Compostable Make-up and Ratio
Welcome to part thee of my composting series. Here I briefly cover the materials that make up compost. There are a different variety of items that can be composted. How they are prepared will determine how quickly they breakdown and the quality of your soil. The basic ingredients for composting are WCAN which stands for water, carbon, air and nitrogen. I simply remind myself using the mnemonic Watering CAN. According to the folks at Cornell, the composition of carbon to nitrogen should be kept around thirty to one (C:N = 30:1). That means for every 30 pounds of carbon materials (dried/ brown stuff) there should be one pound of nitrogen (wet/green stuff).
Typical Carbon and Nitrogen Sources for Compostables
The time it takes for these materials to be broken down is determined by freshness and size. Green leaves, twigs, sticks and grass clippings for example can take upwards of a season to breakdown depending on size, moisture, heat and aeration. In comparison to dried materials, green materials take more time to breakdown. Still, it is recommended that a combination of dry and wet items is used.
Grass clippings are neutral in carbon and nitrogen. Dried leaves and twigs are carbon rich; while urea and manure are high in nitrogen. It is also important to note the combination of ingredients will determine the nutrient content of the resulting compost. The more varied and nutrient rich the ingredients, the more the microbes that breakdown the compostables will have to eat. It also means the final product will be extremely beneficial.
You’re probably wandering about the combination of materials that should be used to make your compost. The following list of items have worked well for me in the past: wet and dried: leaves, twigs and sticks; vegetable and fruit skins; coffee grounds; paper and cardboard, tea bags, remains from the juicer, fish bones and eggshells. Even though I don’t recommend it, you can use manure but think of your neighbors. To further aid the decomposition process, pulverizing, shredding and cutting large materials also aids this process and if you have any worms, it is better for them. This is especially true for hard substances such as fish bones, eggshells, sticks and twigs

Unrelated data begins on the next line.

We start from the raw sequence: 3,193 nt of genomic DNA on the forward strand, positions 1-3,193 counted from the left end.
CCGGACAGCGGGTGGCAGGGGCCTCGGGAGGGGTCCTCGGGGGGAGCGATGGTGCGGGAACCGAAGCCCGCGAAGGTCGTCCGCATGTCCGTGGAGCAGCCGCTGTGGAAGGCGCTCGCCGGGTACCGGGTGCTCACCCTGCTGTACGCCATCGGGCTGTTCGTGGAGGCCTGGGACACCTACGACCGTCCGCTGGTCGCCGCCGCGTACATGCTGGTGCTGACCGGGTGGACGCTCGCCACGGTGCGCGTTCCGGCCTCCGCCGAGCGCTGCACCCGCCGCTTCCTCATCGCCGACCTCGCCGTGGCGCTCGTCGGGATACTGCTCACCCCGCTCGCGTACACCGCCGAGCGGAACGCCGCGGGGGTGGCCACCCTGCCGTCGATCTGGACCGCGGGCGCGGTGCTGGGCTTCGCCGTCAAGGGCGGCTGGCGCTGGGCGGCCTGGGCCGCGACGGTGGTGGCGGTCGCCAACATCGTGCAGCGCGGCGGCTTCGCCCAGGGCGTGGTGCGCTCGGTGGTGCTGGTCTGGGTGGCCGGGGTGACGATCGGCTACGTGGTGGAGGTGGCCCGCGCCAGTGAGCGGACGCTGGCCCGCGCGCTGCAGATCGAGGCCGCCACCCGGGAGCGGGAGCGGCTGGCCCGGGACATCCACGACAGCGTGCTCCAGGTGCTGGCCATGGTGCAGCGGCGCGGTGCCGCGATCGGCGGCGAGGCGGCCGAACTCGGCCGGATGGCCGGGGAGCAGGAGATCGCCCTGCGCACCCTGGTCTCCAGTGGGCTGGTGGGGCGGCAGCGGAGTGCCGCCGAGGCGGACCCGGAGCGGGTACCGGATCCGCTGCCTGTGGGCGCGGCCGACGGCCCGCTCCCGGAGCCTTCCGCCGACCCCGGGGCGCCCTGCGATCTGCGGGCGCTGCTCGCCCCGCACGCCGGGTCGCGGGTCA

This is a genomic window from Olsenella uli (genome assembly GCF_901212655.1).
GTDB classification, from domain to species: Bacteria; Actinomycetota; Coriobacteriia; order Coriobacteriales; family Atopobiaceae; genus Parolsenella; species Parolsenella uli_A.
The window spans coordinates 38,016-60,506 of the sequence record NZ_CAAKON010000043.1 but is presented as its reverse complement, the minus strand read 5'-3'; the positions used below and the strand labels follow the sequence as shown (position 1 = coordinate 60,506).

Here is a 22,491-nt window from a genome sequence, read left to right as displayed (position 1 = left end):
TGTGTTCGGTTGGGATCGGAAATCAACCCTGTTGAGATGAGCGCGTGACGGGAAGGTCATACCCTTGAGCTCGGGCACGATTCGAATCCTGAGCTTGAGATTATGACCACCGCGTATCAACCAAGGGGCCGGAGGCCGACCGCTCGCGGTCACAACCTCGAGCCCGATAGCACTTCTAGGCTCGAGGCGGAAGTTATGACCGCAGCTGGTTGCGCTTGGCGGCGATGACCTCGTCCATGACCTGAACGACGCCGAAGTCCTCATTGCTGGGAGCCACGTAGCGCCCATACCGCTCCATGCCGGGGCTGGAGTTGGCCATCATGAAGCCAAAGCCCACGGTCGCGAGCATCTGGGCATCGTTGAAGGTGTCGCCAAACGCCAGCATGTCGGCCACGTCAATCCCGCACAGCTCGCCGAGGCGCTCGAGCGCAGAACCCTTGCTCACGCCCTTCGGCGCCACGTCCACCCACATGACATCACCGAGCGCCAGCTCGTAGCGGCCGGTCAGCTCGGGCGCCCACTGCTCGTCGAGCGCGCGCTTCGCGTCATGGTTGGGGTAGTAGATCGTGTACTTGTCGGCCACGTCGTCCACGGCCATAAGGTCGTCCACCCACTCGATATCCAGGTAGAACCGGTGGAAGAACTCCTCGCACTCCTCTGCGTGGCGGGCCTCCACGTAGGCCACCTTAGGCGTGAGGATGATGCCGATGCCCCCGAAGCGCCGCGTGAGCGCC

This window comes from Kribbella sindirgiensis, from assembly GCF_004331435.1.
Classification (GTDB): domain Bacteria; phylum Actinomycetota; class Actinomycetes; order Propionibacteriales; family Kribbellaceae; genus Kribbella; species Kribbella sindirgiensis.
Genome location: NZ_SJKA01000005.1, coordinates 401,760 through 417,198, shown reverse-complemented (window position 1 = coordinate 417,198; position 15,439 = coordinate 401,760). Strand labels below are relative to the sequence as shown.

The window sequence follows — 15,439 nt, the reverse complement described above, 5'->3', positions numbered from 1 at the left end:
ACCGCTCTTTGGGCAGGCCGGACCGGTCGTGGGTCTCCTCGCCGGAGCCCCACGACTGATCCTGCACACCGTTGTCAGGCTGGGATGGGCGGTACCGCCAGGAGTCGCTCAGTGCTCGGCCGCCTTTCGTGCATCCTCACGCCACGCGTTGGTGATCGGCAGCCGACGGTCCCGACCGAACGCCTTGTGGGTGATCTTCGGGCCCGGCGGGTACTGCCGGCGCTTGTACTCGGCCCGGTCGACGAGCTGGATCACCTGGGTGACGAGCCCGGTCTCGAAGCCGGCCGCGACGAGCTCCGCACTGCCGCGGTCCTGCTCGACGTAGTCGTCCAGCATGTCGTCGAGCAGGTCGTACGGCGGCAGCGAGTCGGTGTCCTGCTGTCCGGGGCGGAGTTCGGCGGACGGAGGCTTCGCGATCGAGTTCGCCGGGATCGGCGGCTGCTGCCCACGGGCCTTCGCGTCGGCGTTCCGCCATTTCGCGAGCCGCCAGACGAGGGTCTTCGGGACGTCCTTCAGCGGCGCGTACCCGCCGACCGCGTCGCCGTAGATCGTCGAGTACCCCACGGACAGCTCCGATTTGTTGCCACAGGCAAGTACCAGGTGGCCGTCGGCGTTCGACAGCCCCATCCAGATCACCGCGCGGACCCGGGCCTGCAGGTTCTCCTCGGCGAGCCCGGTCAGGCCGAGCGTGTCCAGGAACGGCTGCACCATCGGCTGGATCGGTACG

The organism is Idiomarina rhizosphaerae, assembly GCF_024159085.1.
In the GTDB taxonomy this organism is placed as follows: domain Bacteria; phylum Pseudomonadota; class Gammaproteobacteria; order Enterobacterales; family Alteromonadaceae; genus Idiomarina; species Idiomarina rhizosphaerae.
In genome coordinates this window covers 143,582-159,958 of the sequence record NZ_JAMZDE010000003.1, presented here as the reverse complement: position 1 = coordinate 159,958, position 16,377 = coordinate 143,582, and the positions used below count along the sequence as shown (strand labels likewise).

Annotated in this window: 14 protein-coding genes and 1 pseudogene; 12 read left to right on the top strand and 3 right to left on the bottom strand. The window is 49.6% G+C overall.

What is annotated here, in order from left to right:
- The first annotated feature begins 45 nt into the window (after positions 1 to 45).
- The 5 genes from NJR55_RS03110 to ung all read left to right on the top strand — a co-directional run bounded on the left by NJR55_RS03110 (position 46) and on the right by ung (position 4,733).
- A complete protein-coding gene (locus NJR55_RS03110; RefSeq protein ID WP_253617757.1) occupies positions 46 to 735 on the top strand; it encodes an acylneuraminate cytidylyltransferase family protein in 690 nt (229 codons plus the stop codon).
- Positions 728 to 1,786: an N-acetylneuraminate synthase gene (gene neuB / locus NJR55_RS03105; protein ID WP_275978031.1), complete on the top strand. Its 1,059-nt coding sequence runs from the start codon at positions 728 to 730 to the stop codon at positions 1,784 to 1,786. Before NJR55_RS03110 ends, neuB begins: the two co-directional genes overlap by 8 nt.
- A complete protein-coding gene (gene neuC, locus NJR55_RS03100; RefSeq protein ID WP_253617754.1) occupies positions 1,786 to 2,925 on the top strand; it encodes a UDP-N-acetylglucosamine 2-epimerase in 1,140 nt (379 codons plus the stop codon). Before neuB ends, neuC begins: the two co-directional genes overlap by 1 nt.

I start my b in off with a layer of shredded paper and/or cardboard. The latter is mainly for the worms. It creates an area that they can hang out when they are not eating. It also plays the role of carbon. I follow that paper layer with green ingredients such as kitchen scraps, grass clippings, and pruned leaves for the nitrogen content. I then add a thin layer of dead leaves, if I have any, and soil for some added microbes. I repeat the layering process minus the cardboard until my bin is full and then I spray with my DIY accelerator concentrate mixed with water until soaked through. I then gently add my worms and seal the bin. I repeat the spraying process once or twice a week, depending on the moisture content of the bin, remembering to rotate the materials each time I water them. If you use worms as I do, remember to be careful when rotating the composting matter because you do not want to hurt your worms. This may require emptying the bin into two piles wherein the top section is returned to the bin first and the bottom layer is placed on top. After two months in the heat, the end product should be black, sickly sweet smelling, and look like soil that is dark chocolate in color.
Caveats About Compost Materials
1) Eggshells: raw eggshells have the potential to carry salmonella into your garden. It is recommended that they are either baked at 350 for 15 minutes or boiled for 30 minutes before using as compost materials or even as a dietary supplement and/or food additive for its calcium benefits. If used in as a part of the diet, please note that too much calcium in the elderly has been linked to an increase the risk of Alzheimer’s. Furthermore, grinding the shells into a powder also speeds its decomposition into compost.
2) Cardboard and paper: for your sake and for the sake of the worms, do not use cardboard or paper that have a shiny or plastic like coating. Also, while newsprint is acceptable, try to avoid magazine paper or anything that is heavily printed or shiny. The toxins from the ink and finish will be in the finished product and end up in your edibles and then in you.
3) Non-compostable items include human waste, dairy products; animal: skins, bones, and meat.
4) The more worms you have, the quicker the compostables will be broken down and the healthier the end product will be.
Remember, if you try this out, please let me know the results you get. You can share your results on this blog or on my Facebook page. You are also welcome to share your own gardening tips and advice. Don’t forget to like, thumbs up and share.